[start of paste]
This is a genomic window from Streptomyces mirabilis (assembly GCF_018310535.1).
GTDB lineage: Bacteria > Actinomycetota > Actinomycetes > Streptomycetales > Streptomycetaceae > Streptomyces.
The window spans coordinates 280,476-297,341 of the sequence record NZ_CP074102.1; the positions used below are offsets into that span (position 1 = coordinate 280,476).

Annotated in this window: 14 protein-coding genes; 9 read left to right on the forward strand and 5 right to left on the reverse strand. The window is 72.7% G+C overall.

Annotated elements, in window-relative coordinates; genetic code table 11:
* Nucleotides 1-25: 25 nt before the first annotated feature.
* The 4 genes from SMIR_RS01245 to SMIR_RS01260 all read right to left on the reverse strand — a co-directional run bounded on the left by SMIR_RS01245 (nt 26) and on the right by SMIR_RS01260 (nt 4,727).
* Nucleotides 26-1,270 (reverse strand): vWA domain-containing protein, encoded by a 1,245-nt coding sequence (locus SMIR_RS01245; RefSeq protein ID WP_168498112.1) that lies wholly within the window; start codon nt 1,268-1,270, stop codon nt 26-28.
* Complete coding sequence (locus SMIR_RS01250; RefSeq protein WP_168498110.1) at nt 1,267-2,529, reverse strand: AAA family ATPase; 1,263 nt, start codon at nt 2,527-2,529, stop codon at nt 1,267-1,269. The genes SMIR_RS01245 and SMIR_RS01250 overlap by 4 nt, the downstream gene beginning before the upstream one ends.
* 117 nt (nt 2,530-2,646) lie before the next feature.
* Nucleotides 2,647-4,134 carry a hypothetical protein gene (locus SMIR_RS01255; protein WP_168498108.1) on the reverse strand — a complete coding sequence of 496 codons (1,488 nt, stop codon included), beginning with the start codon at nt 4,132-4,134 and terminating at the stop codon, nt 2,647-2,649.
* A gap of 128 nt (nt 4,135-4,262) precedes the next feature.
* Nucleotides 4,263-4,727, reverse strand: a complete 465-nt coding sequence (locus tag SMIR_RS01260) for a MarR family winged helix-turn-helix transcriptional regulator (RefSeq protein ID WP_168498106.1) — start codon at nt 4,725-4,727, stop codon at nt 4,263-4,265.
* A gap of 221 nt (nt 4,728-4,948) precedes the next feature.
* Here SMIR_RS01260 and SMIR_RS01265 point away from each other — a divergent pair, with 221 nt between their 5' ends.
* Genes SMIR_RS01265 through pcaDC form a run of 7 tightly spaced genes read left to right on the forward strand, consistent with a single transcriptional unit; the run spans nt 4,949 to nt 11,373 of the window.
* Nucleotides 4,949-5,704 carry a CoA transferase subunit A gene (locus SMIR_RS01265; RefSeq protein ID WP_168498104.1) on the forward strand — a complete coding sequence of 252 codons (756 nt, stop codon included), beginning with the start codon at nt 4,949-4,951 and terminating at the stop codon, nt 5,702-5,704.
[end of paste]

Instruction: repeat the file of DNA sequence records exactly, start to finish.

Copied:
This is a genomic window from Streptomyces mirabilis (assembly GCF_018310535.1).
GTDB lineage: Bacteria > Actinomycetota > Actinomycetes > Streptomycetales > Streptomycetaceae > Streptomyces.
The window spans coordinates 280,476-297,341 of the sequence record NZ_CP074102.1; the positions used below are offsets into that span (position 1 = coordinate 280,476).

Annotated in this window: 14 protein-coding genes; 9 read left to right on the forward strand and 5 right to left on the reverse strand. The window is 72.7% G+C overall.

Annotated elements, in window-relative coordinates; genetic code table 11:
* Nucleotides 1-25: 25 nt before the first annotated feature.
* The 4 genes from SMIR_RS01245 to SMIR_RS01260 all read right to left on the reverse strand — a co-directional run bounded on the left by SMIR_RS01245 (nt 26) and on the right by SMIR_RS01260 (nt 4,727).
* Nucleotides 26-1,270 (reverse strand): vWA domain-containing protein, encoded by a 1,245-nt coding sequence (locus SMIR_RS01245; RefSeq protein ID WP_168498112.1) that lies wholly within the window; start codon nt 1,268-1,270, stop codon nt 26-28.
* Complete coding sequence (locus SMIR_RS01250; RefSeq protein WP_168498110.1) at nt 1,267-2,529, reverse strand: AAA family ATPase; 1,263 nt, start codon at nt 2,527-2,529, stop codon at nt 1,267-1,269. The genes SMIR_RS01245 and SMIR_RS01250 overlap by 4 nt, the downstream gene beginning before the upstream one ends.
* 117 nt (nt 2,530-2,646) lie before the next feature.
* Nucleotides 2,647-4,134 carry a hypothetical protein gene (locus SMIR_RS01255; protein WP_168498108.1) on the reverse strand — a complete coding sequence of 496 codons (1,488 nt, stop codon included), beginning with the start codon at nt 4,132-4,134 and terminating at the stop codon, nt 2,647-2,649.
* A gap of 128 nt (nt 4,135-4,262) precedes the next feature.
* Nucleotides 4,263-4,727, reverse strand: a complete 465-nt coding sequence (locus tag SMIR_RS01260) for a MarR family winged helix-turn-helix transcriptional regulator (RefSeq protein ID WP_168498106.1) — start codon at nt 4,725-4,727, stop codon at nt 4,263-4,265.
* A gap of 221 nt (nt 4,728-4,948) precedes the next feature.
* Here SMIR_RS01260 and SMIR_RS01265 point away from each other — a divergent pair, with 221 nt between their 5' ends.
* Genes SMIR_RS01265 through pcaDC form a run of 7 tightly spaced genes read left to right on the forward strand, consistent with a single transcriptional unit; the run spans nt 4,949 to nt 11,373 of the window.
* Nucleotides 4,949-5,704 carry a CoA transferase subunit A gene (locus SMIR_RS01265; RefSeq protein ID WP_168498104.1) on the forward strand — a complete coding sequence of 252 codons (756 nt, stop codon included), beginning with the start codon at nt 4,949-4,951 and terminating at the stop codon, nt 5,702-5,704.